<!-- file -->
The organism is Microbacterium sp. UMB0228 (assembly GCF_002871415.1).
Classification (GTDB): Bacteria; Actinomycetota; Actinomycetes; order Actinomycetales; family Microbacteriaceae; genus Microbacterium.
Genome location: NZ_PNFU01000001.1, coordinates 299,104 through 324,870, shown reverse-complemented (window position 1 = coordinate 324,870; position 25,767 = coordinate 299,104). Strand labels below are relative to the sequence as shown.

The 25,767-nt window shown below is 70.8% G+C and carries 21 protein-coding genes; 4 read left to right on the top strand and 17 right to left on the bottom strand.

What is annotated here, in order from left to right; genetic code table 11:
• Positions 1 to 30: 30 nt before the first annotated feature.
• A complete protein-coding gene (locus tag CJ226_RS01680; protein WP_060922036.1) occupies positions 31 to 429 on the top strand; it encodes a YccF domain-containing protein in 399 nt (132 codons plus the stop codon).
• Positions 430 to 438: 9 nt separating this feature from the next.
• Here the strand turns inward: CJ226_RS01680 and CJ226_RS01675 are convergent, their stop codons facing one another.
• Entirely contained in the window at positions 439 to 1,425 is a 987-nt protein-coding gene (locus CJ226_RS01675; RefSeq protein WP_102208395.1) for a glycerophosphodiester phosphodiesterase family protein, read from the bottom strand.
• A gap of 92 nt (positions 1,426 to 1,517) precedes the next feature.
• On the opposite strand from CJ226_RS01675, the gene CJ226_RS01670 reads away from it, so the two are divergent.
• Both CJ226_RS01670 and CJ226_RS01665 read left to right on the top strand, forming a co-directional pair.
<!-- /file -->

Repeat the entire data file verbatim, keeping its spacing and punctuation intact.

The organism is Microbacterium sp. UMB0228 (assembly GCF_002871415.1).
Classification (GTDB): Bacteria; Actinomycetota; Actinomycetes; order Actinomycetales; family Microbacteriaceae; genus Microbacterium.
Genome location: NZ_PNFU01000001.1, coordinates 299,104 through 324,870, shown reverse-complemented (window position 1 = coordinate 324,870; position 25,767 = coordinate 299,104). Strand labels below are relative to the sequence as shown.

The 25,767-nt window shown below is 70.8% G+C and carries 21 protein-coding genes; 4 read left to right on the top strand and 17 right to left on the bottom strand.

What is annotated here, in order from left to right; genetic code table 11:
• Positions 1 to 30: 30 nt before the first annotated feature.
• A complete protein-coding gene (locus tag CJ226_RS01680; protein WP_060922036.1) occupies positions 31 to 429 on the top strand; it encodes a YccF domain-containing protein in 399 nt (132 codons plus the stop codon).
• Positions 430 to 438: 9 nt separating this feature from the next.
• Here the strand turns inward: CJ226_RS01680 and CJ226_RS01675 are convergent, their stop codons facing one another.
• Entirely contained in the window at positions 439 to 1,425 is a 987-nt protein-coding gene (locus CJ226_RS01675; RefSeq protein WP_102208395.1) for a glycerophosphodiester phosphodiesterase family protein, read from the bottom strand.
• A gap of 92 nt (positions 1,426 to 1,517) precedes the next feature.
• On the opposite strand from CJ226_RS01675, the gene CJ226_RS01670 reads away from it, so the two are divergent.
• Both CJ226_RS01670 and CJ226_RS01665 read left to right on the top strand, forming a co-directional pair.